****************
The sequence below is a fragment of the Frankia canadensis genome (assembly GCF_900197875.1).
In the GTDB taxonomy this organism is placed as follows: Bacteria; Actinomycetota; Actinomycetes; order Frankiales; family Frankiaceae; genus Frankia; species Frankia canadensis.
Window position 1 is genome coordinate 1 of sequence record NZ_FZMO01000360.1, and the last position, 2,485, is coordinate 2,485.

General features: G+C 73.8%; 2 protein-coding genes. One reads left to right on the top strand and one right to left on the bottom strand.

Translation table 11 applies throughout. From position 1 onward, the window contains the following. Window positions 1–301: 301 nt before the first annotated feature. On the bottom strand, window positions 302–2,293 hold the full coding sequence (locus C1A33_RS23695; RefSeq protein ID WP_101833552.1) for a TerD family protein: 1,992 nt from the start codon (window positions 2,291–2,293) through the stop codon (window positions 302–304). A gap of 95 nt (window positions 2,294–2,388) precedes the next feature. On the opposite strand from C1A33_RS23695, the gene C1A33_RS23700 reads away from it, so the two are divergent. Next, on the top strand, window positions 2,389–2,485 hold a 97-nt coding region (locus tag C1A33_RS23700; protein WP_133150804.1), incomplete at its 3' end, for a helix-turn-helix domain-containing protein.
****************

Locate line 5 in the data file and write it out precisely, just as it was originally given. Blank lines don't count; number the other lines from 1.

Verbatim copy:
Translation table 11 applies throughout. From position 1 onward, the window contains the following. Window positions 1–301: 301 nt before the first annotated feature. On the bottom strand, window positions 302–2,293 hold the full coding sequence (locus C1A33_RS23695; RefSeq protein ID WP_101833552.1) for a TerD family protein: 1,992 nt from the start codon (window positions 2,291–2,293) through the stop codon (window positions 302–304). A gap of 95 nt (window positions 2,294–2,388) precedes the next feature. On the opposite strand from C1A33_RS23695, the gene C1A33_RS23700 reads away from it, so the two are divergent. Next, on the top strand, window positions 2,389–2,485 hold a 97-nt coding region (locus tag C1A33_RS23700; protein WP_133150804.1), incomplete at its 3' end, for a helix-turn-helix domain-containing protein.